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Krispy Kreme Doughnuts, Inc. Message Board

  • market_swami market_swami Apr 18, 2000 6:54 PM Flag

    Why Krem did not tank during crash..

    People who own KREM now are holding it with 100%
    equity because most brokers will not allow margin use
    for an IPO. SO there was no margin calls. In time,
    people will realize how dumb they were and sell. Time is
    on my side.

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    • Thank you for the article.

    • losing_my_rear_in_the_market losing_my_rear_in_the_market Apr 19, 2000 8:19 PM Flag

      When the shorts get a hold of this thing, it will sink like a rock.

    • Concerns about Krispy Kreme's reliance on
      franchisees to execute its expansion
      plan dominated the
      questions from potential investors at the road shows
      attended
      by one equity analyst, Herb Achey of New York-based
      U.S. Trust's Charlotte
      office. Mr. Achey himself
      says he doesn't see this as an issue because
      Krispy
      Kreme "spends so much time hiring regional coordinators
      and has control of all
      the equipment." Plus, he
      thinks franchisees can boost their volumes by
      adding
      what are called "off-premises" sales to grocery stores
      and other retailers.
      But other investment pros
      voiced the same worry. Peony Kao, an analyst
      for
      Renaissance Capital in Greenwich, Conn., which decided
      against investing in
      Krispy Kreme, says she considered
      the company's 14% same-store sales gain
      "very
      decent, but I don't know if they can maintain that. ...
      New stores will
      generally have higher sales in the
      first three to four years, and sales will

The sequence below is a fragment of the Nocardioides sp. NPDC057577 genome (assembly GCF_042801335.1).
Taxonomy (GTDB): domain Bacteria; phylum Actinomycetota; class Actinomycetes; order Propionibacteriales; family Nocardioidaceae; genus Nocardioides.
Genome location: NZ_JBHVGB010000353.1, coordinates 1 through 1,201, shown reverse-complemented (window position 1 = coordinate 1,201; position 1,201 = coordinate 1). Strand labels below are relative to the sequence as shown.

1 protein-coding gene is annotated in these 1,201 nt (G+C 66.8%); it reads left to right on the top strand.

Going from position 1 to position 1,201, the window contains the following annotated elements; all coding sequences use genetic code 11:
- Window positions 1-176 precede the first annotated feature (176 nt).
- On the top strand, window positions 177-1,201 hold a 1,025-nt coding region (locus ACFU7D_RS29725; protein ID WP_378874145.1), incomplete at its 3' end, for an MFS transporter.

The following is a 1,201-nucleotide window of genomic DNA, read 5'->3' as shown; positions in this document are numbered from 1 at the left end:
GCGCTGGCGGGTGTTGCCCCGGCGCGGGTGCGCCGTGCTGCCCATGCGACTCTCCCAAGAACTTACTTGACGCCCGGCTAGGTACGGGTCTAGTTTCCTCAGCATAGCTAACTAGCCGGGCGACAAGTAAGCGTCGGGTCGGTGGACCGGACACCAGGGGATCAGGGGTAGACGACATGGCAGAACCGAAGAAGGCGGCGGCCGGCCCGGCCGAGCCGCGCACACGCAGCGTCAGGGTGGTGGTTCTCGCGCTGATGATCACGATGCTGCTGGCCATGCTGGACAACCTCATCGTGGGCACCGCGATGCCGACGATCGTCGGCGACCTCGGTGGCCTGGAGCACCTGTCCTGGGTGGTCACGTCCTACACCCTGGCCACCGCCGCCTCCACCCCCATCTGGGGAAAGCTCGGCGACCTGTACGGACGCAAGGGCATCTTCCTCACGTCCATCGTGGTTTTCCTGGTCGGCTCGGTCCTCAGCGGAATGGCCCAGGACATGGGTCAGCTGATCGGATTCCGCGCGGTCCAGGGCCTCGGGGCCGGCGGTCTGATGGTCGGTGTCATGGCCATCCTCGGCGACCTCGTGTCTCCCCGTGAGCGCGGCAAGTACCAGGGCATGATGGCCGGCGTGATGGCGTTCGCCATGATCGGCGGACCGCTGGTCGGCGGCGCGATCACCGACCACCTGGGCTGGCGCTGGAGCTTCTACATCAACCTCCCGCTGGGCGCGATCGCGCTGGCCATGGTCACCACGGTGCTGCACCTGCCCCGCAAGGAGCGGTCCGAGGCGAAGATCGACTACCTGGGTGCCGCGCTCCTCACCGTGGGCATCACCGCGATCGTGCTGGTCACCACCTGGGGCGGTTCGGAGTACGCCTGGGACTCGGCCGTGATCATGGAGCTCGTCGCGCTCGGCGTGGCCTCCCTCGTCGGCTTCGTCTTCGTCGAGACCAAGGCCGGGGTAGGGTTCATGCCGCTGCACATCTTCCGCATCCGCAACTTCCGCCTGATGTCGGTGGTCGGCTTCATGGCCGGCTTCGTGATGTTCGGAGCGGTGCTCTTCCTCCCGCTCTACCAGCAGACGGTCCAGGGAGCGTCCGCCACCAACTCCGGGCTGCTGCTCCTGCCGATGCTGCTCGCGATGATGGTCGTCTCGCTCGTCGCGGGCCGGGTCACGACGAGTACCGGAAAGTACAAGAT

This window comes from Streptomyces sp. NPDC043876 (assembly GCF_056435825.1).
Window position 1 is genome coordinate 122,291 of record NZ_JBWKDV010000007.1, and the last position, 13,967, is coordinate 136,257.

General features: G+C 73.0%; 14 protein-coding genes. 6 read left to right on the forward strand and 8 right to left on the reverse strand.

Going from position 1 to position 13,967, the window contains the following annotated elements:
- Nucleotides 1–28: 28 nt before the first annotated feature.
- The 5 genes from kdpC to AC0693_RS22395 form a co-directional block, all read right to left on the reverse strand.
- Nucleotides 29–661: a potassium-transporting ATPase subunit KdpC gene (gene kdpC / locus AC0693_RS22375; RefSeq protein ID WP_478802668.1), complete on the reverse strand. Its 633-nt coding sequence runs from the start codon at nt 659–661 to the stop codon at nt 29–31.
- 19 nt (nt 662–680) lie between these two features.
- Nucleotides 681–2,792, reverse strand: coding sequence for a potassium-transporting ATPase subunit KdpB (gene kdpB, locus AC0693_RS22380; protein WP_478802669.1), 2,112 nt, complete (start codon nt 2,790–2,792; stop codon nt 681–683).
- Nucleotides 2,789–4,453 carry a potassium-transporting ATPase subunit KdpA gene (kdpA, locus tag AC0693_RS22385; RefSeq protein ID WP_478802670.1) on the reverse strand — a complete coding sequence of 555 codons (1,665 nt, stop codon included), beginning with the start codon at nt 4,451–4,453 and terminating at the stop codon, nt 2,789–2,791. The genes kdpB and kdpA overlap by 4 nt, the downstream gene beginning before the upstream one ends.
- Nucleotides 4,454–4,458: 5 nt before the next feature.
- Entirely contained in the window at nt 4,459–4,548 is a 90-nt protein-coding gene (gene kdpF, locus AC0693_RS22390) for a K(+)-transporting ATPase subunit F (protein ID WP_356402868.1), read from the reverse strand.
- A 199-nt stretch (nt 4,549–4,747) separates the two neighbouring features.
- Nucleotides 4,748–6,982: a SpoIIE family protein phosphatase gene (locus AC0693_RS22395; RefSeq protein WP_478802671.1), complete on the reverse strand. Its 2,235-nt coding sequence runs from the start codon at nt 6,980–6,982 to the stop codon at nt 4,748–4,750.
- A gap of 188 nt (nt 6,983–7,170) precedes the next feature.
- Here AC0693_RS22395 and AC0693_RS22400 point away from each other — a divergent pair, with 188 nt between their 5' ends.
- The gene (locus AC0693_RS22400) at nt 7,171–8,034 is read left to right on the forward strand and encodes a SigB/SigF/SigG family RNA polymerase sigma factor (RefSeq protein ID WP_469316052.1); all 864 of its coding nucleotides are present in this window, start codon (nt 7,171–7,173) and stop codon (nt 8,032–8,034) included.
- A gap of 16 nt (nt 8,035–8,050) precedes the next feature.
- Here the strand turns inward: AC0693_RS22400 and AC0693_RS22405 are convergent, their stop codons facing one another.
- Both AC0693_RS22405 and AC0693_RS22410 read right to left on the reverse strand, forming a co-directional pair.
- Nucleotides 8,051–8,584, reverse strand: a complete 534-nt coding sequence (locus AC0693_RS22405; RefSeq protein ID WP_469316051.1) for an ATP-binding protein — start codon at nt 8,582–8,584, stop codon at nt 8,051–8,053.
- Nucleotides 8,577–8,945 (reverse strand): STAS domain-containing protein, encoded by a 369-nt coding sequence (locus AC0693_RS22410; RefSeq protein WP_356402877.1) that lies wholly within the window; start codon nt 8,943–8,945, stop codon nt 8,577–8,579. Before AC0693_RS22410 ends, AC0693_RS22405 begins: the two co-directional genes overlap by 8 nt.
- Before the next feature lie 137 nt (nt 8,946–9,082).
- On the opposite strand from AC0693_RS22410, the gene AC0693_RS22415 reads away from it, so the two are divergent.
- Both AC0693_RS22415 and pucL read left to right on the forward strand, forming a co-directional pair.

drop off
      after that."
      Plus, she's concerned that the new
      shops outside the Southeast may not have
      the same
      staying power. "It's a little bit faddish," she says.

      Some experts also wonder how much of the $72.5
      million raised in the IPO of
      three million shares and
      an overallotment of 450,000 will actually go
      toward
      expansion. According to the prospectus, the company will use
      the proceeds to pay
      off $30 million in debt and
      $10 million to update older company-owned
      shops,
      some of which are 30 years old. In addition, $7
      million goes to company insiders
      as part of a
      corporate reorganization in which every share they owned in
      the
      privately held company was converted into 20 shares of
      stock in the new,
      publicly held firm, and $15 in
      cash.
      Mr. Livengood, Krispy Kreme's CEO, says he
      considers such steps to be "organic
      growth." He also
      says that after the spending goals are met, the rest
      of the
      capital raised will go to investing as a
      minority partner in the franchisees'
      expansion, and in
      additional production capacity.
      But some analysts see
      it differently. The money is "not really going to
      growth
      at all," says Lehman Brothers's Mr. Speiser. "The
      franchisees are growing, and
      the franchisees don't get the
      proceeds." Adds Ms. Kao of Renaissance Capital:
      "The $7
      million going to insiders, I wasn't so crazy about." In
      addition, Ms.
      Kao considers the salaries of the
      company's executives - Mr. Livengood was paid
      $849,536
      last year - to be "pretty high salaries compared to a
      lot of other
      companies I've seen."
      Last year,
      Krispy Kreme ended a plan started in 1994 through which